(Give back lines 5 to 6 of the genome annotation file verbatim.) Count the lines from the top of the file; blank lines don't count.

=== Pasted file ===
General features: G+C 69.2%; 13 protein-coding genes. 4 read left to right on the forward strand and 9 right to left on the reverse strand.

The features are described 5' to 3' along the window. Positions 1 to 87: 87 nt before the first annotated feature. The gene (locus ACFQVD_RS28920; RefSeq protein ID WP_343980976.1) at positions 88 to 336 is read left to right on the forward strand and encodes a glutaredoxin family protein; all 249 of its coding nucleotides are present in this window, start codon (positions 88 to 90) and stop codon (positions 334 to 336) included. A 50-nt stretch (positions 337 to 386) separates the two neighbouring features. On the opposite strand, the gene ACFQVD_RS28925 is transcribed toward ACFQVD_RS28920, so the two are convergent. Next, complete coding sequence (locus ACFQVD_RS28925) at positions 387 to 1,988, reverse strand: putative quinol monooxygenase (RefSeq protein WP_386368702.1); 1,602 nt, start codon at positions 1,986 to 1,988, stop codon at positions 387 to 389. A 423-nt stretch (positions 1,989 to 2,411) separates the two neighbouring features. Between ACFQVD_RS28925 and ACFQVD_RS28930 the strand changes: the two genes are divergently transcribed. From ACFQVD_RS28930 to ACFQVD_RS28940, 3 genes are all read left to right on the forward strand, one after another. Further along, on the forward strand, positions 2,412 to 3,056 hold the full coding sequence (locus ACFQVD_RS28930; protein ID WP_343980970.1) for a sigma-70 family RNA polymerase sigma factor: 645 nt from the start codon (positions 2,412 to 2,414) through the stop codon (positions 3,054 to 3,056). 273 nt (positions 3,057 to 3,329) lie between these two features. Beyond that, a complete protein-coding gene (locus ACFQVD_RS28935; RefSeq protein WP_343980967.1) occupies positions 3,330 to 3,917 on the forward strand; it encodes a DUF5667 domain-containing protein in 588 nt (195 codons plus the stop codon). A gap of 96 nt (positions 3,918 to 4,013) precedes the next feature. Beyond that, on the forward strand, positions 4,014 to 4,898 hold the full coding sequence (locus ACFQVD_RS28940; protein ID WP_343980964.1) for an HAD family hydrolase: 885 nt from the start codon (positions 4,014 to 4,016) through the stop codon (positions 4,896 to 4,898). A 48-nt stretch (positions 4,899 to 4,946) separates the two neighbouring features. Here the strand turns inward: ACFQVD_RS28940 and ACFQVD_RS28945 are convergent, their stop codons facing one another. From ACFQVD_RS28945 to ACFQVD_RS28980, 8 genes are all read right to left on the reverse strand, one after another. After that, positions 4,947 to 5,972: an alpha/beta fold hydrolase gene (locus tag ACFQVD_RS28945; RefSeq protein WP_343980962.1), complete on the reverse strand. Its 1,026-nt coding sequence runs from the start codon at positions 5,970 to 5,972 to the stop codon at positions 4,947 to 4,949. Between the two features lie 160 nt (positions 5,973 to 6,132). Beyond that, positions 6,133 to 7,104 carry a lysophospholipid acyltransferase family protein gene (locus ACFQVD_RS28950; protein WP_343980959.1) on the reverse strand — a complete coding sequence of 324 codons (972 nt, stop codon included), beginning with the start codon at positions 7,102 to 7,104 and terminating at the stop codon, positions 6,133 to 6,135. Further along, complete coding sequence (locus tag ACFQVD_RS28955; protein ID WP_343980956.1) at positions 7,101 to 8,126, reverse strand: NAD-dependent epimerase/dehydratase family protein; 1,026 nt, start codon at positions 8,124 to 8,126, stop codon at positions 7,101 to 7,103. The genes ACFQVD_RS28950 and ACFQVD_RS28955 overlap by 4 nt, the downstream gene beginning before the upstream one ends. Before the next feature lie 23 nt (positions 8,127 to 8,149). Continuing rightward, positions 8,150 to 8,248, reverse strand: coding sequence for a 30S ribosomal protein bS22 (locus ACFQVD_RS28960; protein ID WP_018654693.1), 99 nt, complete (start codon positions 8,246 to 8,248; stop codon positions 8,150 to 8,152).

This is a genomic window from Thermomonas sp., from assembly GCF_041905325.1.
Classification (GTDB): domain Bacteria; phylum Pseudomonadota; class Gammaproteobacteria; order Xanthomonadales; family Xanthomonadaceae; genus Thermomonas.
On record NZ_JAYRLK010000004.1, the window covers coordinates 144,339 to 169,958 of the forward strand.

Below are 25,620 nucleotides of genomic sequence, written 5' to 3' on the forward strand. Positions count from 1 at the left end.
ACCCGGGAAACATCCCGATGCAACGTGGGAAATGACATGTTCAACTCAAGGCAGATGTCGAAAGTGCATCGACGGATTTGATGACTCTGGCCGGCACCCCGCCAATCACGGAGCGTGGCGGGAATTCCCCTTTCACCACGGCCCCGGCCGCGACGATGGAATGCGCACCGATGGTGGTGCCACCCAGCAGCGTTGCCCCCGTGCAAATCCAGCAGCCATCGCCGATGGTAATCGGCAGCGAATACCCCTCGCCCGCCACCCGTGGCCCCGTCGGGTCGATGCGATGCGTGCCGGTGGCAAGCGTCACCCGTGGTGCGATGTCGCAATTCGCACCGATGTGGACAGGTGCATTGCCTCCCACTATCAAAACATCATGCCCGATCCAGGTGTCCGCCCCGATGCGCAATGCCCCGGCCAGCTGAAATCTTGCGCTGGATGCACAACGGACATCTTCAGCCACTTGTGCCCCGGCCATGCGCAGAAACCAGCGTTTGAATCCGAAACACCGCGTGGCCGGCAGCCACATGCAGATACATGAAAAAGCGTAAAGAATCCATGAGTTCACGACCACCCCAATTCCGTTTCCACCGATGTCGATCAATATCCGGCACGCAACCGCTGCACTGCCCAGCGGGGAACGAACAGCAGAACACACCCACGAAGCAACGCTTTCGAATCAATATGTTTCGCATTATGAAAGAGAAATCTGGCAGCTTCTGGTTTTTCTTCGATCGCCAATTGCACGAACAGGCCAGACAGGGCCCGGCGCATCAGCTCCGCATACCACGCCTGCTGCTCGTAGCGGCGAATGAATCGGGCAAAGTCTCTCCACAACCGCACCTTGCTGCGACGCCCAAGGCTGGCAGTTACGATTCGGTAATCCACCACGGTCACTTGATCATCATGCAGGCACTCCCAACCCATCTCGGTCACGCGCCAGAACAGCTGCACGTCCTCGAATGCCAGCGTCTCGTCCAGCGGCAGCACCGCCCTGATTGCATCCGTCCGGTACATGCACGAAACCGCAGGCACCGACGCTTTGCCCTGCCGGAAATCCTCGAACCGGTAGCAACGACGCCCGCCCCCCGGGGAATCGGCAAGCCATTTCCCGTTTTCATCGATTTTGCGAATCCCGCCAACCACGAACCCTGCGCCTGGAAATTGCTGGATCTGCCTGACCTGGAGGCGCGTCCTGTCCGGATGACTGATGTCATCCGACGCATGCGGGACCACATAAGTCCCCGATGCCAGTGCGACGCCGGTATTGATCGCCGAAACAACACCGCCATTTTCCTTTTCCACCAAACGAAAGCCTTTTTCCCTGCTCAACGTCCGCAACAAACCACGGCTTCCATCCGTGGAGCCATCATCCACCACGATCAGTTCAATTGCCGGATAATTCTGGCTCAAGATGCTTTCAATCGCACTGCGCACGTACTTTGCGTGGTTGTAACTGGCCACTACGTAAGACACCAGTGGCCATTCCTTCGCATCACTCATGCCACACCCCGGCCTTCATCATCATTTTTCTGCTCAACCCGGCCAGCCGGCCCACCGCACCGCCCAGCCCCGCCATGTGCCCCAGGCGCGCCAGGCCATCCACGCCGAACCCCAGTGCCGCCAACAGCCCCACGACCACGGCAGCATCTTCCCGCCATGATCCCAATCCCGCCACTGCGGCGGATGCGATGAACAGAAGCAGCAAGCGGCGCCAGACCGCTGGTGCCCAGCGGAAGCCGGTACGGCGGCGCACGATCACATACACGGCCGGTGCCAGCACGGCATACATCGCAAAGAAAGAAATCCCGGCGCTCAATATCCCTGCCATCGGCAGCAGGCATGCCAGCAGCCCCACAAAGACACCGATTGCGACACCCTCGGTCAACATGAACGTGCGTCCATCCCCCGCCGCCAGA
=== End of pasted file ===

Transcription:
On record NZ_JAYRLK010000004.1, the window covers coordinates 144,339 to 169,958 of the forward strand.

Below are 25,620 nucleotides of genomic sequence, written 5' to 3' on the forward strand. Positions count from 1 at the left end.